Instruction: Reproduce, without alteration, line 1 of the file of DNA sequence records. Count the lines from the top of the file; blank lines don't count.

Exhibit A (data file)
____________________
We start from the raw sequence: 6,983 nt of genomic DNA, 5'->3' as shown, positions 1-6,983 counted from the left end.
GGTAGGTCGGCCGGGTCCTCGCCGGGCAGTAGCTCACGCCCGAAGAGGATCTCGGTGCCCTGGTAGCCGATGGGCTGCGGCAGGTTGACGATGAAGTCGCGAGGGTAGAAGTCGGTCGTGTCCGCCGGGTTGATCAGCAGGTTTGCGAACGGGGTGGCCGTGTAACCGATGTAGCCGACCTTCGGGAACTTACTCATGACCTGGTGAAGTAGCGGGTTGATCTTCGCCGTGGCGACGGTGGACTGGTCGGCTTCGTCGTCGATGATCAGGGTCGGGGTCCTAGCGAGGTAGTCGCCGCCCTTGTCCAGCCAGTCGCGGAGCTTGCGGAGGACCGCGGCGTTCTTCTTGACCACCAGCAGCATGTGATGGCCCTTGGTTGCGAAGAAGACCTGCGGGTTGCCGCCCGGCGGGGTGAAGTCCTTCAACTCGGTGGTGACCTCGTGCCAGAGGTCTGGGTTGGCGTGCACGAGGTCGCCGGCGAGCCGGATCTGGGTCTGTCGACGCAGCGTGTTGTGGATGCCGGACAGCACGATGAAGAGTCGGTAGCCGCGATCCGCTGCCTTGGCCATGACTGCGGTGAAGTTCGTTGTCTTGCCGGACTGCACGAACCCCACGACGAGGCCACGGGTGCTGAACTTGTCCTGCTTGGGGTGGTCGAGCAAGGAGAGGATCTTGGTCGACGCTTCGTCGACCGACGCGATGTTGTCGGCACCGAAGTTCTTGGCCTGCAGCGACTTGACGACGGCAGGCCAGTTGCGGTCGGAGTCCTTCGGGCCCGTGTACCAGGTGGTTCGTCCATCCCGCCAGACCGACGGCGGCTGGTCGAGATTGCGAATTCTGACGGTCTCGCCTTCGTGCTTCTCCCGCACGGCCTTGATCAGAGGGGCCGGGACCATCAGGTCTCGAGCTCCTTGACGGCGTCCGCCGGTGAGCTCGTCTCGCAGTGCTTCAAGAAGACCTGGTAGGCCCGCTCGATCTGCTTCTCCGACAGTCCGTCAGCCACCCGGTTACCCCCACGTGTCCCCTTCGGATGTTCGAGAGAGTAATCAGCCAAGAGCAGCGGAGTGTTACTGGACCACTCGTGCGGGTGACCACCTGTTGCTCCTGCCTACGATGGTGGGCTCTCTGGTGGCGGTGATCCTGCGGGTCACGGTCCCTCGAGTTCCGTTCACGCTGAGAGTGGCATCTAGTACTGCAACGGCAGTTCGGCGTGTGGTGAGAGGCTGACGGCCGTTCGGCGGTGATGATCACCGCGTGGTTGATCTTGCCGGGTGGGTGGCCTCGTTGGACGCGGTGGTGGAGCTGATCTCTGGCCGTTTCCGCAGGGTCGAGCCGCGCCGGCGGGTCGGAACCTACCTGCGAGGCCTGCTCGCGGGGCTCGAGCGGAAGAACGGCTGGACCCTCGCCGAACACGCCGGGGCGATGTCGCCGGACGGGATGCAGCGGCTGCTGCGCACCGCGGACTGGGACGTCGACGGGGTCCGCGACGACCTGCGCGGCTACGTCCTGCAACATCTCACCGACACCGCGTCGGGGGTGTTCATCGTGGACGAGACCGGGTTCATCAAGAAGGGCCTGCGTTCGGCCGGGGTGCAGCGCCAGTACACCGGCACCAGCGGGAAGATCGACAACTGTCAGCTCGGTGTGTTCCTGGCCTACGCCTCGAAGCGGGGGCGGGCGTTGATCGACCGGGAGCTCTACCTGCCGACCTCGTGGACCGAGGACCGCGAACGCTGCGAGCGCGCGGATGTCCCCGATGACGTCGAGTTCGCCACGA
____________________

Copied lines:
We start from the raw sequence: 6,983 nt of genomic DNA, 5'->3' as shown, positions 1-6,983 counted from the left end.